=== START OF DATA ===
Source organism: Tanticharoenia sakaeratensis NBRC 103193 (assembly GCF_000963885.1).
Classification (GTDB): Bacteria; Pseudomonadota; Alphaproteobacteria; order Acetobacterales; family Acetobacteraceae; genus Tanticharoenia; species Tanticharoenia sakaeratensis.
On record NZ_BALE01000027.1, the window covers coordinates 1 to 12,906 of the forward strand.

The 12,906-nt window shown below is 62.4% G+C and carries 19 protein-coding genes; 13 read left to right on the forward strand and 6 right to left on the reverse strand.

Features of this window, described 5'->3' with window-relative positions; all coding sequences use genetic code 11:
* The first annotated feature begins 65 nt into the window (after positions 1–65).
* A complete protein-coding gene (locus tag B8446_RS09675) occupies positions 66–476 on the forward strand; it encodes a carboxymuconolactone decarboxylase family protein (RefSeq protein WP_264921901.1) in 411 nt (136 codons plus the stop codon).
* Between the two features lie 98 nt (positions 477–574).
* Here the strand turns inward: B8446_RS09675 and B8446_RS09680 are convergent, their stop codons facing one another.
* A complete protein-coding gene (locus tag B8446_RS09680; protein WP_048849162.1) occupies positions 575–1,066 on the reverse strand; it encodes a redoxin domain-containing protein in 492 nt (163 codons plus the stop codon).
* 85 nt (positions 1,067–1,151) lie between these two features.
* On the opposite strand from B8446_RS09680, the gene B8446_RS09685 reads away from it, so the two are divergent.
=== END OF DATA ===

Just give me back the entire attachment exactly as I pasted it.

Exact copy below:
Source organism: Tanticharoenia sakaeratensis NBRC 103193 (assembly GCF_000963885.1).
Classification (GTDB): Bacteria; Pseudomonadota; Alphaproteobacteria; order Acetobacterales; family Acetobacteraceae; genus Tanticharoenia; species Tanticharoenia sakaeratensis.
On record NZ_BALE01000027.1, the window covers coordinates 1 to 12,906 of the forward strand.

The 12,906-nt window shown below is 62.4% G+C and carries 19 protein-coding genes; 13 read left to right on the forward strand and 6 right to left on the reverse strand.

Features of this window, described 5'->3' with window-relative positions; all coding sequences use genetic code 11:
* The first annotated feature begins 65 nt into the window (after positions 1–65).
* A complete protein-coding gene (locus tag B8446_RS09675) occupies positions 66–476 on the forward strand; it encodes a carboxymuconolactone decarboxylase family protein (RefSeq protein WP_264921901.1) in 411 nt (136 codons plus the stop codon).
* Between the two features lie 98 nt (positions 477–574).
* Here the strand turns inward: B8446_RS09675 and B8446_RS09680 are convergent, their stop codons facing one another.
* A complete protein-coding gene (locus tag B8446_RS09680; protein WP_048849162.1) occupies positions 575–1,066 on the reverse strand; it encodes a redoxin domain-containing protein in 492 nt (163 codons plus the stop codon).
* 85 nt (positions 1,067–1,151) lie between these two features.
* On the opposite strand from B8446_RS09680, the gene B8446_RS09685 reads away from it, so the two are divergent.